After the first announcement of the Xbox One in May – which was light on games and heavy on everything else. Microsoft’s E3 conference made good by actually presenting a whole host of games and explaining how some of them would work with their DRM-policies and ‘cloud processing’. One of the games that went into some detail about how this would work was Forza Motorsport 5, and Turn 10’s Dan Greenewalt took no time in discussing Forza 5’s new cloud-based mechanic, the ‘Drivatar’ system.
Dodgy buzzword aside, the Drivatar fits into the mould of developers embracing new technologies to create innovative ideas. A lot of discussions around the cloud have centred on whether it can transform gaming, but as with any new technology, things will only improve over time.
One of the biggest issues – as mentioned in the above link – is how well the cloud can work in real time. Every action and reaction counts by the nanosecond; whether it is multiplayer in a first-person shooter, sports game, driving game and so on.
The Drivatar works differently in that its use of the cloud exists to collect data from how you drive. It’s difficult to tell exactly how much of this is translated into real time calculations, but essentially (as long as you’re online) after every race, Forza 5 collects data on your driving habits; if you brake early, how you approach a corner, how fast you leave the corner, its all gathered up by the game and sent to the cloud. From there it sends back a package that is your Drivatar, and every time you race or take part in the Drivatar lessons it will gradually improve and drive according to your habits.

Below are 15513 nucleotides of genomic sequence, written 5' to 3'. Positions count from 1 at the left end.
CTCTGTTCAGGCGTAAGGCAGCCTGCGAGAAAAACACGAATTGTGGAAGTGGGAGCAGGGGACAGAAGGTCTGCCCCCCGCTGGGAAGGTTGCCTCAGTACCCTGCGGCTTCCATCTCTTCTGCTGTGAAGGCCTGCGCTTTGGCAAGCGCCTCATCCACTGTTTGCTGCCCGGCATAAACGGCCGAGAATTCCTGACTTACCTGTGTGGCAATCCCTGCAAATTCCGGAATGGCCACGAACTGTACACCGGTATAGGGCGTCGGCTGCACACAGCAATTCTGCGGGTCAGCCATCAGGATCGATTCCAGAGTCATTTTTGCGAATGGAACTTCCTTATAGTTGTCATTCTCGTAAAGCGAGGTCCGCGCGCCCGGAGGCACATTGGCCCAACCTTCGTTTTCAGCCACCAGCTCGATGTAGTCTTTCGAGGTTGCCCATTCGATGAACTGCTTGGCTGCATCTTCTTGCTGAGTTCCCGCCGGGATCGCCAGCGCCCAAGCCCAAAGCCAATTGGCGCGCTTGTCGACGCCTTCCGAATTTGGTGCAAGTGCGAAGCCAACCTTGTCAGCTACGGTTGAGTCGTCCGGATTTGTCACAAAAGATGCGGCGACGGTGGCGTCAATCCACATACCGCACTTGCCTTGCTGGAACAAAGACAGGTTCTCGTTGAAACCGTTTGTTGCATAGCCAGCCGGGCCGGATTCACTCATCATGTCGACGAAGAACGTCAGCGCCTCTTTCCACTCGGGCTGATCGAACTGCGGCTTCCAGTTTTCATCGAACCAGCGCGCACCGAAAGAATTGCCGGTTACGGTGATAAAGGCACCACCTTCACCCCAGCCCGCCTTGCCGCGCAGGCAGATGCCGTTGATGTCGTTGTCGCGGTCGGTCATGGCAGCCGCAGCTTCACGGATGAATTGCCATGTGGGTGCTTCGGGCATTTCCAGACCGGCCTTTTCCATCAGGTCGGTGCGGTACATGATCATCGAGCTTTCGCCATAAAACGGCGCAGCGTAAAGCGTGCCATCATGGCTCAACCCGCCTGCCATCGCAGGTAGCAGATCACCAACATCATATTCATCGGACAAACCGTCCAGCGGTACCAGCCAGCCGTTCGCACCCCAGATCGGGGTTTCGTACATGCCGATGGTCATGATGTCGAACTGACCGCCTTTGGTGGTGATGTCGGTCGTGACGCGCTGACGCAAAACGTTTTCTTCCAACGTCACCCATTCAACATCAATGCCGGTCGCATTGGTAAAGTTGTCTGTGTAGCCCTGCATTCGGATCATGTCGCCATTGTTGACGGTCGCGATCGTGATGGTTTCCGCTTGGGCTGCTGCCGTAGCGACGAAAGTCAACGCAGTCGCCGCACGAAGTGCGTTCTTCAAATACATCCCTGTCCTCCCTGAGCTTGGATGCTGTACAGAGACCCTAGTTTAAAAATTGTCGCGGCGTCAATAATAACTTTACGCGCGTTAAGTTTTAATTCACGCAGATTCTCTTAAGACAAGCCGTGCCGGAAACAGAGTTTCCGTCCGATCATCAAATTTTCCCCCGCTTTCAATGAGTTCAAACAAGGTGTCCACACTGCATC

From there, your Drivatar can be used to take on races for you (although they will be entitled to a cut of the pay), but perhaps more importantly: the Drivatar of other players will start popping up in your game as the other drivers, and they will drive according to what the game perceives as their driving habits. So theoretically, the fixed routes and patterns that are set up in the conventional means of AI programming are transformed into something entirely different and each race becomes a new challenge.
Outside of a one-time connection, you were free to do as you please on offline mode, which theoretically would have meant existing AI systems being in place. Although with the Xbox One originally needing to connect once a day, surely the Drivatar systems would update anyway, unless it was something that needed to update in-game. Now though, you have no need to be online at all. Were developers notified at the beginning that this could ever be a situation that occurred and that they might have to adjust their games accordingly?
Microsoft was nice enough to respond about this situation. They simply noted that “Drivatar will only function when the player is connected to the cloud, so if someone chooses to play strictly offline, opponent cars will be driven by computer AI rather than Drivatar powered opponents.” They also said that ‘Similarly, Drivatar will only be collection information on your driving habits when connected to the Internet.”
So while people have been collectively applauding their triumphs to make Microsoft reconsider their ways, it might not make a whole of difference depending on how developers deicide to make their games. And while the previous Forza games have been of a high standard in the driving genre (and it’s hard to imagine Forza 5 will be any different). The fact remains that regardless of the DRM reversal, for some people who don’t or can’t connect online, their experience will not be the same for those who are connected.